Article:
“The moment any scandal, policy failure or political defeat crashes down on him — and there have been plenty the past few years — the Senate majority leader unleashes outrageous rhetoric,” the editorial continues, adding that Reid “has become especially fond of slinging race cards just to crank up the outrage.”

The trigger for the Review-Journal was a comment Reid made earlier this week after the Supreme Court’s Hobby Lobby decision.

In a 5-4 decision, the Court sided with Hobby Lobby, allowing it and other “closely-held” corporations to skirt the Obamacare mandate that requires companies to provide health insurance plans to their employees that contain coverage for certain contraceptives. Companies like Hobby Lobby can now cite their religious principles in deciding to not provide coverage for those contraceptives.

An angry Reid criticized the decision, saying, “The one thing we are going to do during this work period, sooner rather than later, is to ensure that women’s lives are not determined by the virtues of five white men.”

The issue there is that only four of the justices that sided with Hobby Lobby are white. The fifth justice was Clarence Thomas, who is black.

Sen. Reid’s slip was no accident,” reads the Review-Journal editorial. “He believes racial and ethnic minorities are ideologically monolithic constituencies who are incapable of independent or — gasp! — right-of-center thinking.”

“In the majority leader’s mind, Mr. Thomas is not an African-American because the justice doesn’t blindly subscribe to liberal orthodoxy,” the paper wrote, before pointing out other examples of Reid compartmentalizing minorities.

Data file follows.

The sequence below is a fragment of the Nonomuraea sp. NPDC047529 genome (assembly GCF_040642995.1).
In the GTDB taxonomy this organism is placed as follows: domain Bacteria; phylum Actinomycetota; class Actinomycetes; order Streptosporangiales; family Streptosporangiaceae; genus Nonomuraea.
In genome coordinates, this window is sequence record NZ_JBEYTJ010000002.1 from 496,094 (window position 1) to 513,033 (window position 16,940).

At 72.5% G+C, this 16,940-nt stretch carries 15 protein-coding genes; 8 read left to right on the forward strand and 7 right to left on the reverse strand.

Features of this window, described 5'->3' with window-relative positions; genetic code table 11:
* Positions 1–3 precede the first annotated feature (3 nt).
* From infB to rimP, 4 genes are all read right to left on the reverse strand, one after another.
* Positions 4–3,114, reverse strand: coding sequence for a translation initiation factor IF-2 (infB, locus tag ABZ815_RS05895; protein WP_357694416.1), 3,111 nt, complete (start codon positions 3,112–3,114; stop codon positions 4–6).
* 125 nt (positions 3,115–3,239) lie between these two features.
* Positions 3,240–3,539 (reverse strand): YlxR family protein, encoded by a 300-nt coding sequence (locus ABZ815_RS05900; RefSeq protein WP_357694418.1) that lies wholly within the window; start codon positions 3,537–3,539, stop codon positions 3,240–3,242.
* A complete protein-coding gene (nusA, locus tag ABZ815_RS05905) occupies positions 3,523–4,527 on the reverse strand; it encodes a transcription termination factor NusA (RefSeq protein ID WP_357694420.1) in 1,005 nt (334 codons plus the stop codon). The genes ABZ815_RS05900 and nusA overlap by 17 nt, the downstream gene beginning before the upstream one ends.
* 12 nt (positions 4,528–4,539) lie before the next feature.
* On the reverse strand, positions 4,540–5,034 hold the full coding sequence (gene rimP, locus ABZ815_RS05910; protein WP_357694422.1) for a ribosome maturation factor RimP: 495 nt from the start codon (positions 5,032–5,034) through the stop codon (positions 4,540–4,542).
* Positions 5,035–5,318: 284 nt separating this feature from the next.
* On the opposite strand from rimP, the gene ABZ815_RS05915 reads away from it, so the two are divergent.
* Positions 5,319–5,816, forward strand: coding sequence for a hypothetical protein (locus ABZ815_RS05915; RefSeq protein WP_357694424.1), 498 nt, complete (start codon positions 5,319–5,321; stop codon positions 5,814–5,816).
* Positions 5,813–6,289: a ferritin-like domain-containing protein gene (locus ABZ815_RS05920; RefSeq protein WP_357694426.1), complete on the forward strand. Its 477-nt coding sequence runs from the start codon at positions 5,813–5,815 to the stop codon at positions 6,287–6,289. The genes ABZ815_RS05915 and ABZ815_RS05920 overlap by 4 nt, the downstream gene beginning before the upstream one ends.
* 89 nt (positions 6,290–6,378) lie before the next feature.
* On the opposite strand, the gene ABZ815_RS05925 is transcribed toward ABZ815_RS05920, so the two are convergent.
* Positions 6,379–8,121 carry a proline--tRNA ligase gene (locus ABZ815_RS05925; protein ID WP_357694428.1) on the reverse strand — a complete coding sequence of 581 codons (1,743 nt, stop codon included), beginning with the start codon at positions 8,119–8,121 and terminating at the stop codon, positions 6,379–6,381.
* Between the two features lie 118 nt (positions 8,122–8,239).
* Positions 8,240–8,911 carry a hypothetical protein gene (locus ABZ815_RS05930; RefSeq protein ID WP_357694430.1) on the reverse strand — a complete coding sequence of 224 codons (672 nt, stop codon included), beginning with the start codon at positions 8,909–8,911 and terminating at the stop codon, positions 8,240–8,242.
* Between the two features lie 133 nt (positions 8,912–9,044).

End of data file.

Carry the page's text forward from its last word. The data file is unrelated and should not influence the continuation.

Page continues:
During his 2010 re-election campaign, Reid said of Latino voters, “I don’t know how anyone of Hispanic heritage could be a Republican, OK? Do I need to say more?”


As the editorial points out, Nevada’s Republican governor, Brian Sandoval, is Hispanic.

“Never mind that Sen. Reid himself, like the entire Senate Democratic leadership, is as white as an Irishman in a snowstorm,” the editorial continues, arguing that after more than five years of Democrats controlling the White House and Senate, unemployment rates for blacks and Hispanics “remains scandalously high.” (RELATED: Harry Reid Apparently Thinks Clarence Thomas Is White)

Reid’s proposed solution to the problem, a higher minimum wage, will make the problem worse, according to the paper.

“Quit the race-baiting already, Sen. Reid,” the editorial continues. “You’re clearly colorblind — in all the wrong ways.”

Despite the brutality of its take-down, the Review-Journal left out one prominent example of Reid’s awkward race-based remarks. During the 2008 presidential campaign, Reid said that then-Sen. Barack Obama would be electable because he is “light-skinned” and speaks with “no Negro dialect.”

Reid apologized in 2010 for those comments.